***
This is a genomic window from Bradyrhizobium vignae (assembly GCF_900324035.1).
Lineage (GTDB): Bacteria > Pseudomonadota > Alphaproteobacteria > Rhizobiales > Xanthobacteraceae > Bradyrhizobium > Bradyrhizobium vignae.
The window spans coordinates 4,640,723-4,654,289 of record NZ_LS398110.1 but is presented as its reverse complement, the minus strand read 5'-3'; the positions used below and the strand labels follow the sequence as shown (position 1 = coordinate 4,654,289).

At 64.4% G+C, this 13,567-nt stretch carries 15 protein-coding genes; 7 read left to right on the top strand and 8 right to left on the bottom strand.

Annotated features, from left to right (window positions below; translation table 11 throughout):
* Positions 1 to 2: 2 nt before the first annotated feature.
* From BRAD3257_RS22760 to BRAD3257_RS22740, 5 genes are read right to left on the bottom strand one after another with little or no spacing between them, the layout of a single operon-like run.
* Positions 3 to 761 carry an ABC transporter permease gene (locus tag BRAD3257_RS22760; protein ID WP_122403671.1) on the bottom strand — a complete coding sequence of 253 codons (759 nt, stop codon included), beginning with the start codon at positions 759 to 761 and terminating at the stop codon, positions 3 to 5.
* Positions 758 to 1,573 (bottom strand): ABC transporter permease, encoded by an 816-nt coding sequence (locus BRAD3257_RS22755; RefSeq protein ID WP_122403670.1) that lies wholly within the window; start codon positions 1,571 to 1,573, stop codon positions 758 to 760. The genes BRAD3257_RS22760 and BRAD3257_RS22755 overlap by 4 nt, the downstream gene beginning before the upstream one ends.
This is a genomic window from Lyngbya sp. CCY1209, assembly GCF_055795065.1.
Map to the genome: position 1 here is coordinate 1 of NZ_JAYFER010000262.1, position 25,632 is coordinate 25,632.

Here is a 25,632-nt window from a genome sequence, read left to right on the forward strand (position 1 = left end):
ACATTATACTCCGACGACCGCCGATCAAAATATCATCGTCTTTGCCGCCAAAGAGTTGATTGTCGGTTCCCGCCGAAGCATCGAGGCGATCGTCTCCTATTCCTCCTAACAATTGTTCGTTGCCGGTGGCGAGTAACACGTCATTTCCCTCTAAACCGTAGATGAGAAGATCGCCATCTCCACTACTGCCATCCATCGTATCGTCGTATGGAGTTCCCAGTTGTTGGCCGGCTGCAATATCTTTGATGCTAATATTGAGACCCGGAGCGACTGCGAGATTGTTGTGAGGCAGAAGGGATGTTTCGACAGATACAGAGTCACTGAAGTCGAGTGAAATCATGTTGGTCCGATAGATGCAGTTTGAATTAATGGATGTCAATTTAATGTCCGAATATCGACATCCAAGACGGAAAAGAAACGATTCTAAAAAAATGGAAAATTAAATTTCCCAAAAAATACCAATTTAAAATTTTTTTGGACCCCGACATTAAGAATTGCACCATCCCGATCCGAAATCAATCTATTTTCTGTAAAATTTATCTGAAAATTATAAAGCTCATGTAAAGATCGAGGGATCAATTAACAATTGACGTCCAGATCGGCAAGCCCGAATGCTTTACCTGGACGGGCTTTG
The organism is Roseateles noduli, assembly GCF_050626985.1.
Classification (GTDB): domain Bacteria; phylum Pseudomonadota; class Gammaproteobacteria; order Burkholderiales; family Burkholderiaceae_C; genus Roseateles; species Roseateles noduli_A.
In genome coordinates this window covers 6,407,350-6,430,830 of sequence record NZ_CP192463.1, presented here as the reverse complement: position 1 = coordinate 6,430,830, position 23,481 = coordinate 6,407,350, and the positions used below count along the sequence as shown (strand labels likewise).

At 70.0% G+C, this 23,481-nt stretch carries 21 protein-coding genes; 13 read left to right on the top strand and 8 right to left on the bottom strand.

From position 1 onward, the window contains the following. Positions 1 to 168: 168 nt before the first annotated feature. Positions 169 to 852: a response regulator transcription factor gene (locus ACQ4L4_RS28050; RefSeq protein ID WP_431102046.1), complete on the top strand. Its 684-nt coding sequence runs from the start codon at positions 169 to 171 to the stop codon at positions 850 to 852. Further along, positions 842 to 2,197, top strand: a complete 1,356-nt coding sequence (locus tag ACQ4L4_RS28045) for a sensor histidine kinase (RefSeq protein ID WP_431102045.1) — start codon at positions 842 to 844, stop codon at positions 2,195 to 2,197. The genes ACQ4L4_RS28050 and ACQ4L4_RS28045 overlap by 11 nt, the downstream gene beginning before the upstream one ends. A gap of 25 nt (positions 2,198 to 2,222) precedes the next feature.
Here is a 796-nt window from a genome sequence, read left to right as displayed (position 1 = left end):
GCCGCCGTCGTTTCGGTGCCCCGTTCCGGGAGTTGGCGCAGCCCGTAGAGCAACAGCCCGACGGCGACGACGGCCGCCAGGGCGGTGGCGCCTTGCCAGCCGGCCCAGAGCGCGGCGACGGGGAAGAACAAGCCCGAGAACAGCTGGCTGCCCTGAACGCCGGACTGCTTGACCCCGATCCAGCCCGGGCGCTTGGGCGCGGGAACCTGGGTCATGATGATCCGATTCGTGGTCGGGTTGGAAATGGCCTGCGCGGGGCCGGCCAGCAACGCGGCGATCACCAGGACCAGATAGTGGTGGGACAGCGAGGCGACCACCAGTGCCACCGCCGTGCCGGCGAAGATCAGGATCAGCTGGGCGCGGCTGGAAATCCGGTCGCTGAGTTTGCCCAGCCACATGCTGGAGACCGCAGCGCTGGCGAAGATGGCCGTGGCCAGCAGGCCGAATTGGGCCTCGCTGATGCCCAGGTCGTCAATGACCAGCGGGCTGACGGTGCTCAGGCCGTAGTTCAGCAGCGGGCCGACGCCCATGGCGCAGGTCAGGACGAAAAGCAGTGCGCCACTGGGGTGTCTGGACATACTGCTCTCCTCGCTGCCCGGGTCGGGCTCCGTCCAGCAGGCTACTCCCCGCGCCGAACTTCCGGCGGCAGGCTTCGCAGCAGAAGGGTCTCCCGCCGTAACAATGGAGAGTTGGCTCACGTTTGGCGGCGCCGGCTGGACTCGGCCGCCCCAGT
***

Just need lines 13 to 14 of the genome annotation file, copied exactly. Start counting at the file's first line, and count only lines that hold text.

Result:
ACATTATACTCCGACGACCGCCGATCAAAATATCATCGTCTTTGCCGCCAAAGAGTTGATTGTCGGTTCCCGCCGAAGCATCGAGGCGATCGTCTCCTATTCCTCCTAACAATTGTTCGTTGCCGGTGGCGAGTAACACGTCATTTCCCTCTAAACCGTAGATGAGAAGATCGCCATCTCCACTACTGCCATCCATCGTATCGTCGTATGGAGTTCCCAGTTGTTGGCCGGCTGCAATATCTTTGATGCTAATATTGAGACCCGGAGCGACTGCGAGATTGTTGTGAGGCAGAAGGGATGTTTCGACAGATACAGAGTCACTGAAGTCGAGTGAAATCATGTTGGTCCGATAGATGCAGTTTGAATTAATGGATGTCAATTTAATGTCCGAATATCGACATCCAAGACGGAAAAGAAACGATTCTAAAAAAATGGAAAATTAAATTTCCCAAAAAATACCAATTTAAAATTTTTTTGGACCCCGACATTAAGAATTGCACCATCCCGATCCGAAATCAATCTATTTTCTGTAAAATTTATCTGAAAATTATAAAGCTCATGTAAAGATCGAGGGATCAATTAACAATTGACGTCCAGATCGGCAAGCCCGAATGCTTTACCTGGACGGGCTTTG
The organism is Roseateles noduli, assembly GCF_050626985.1.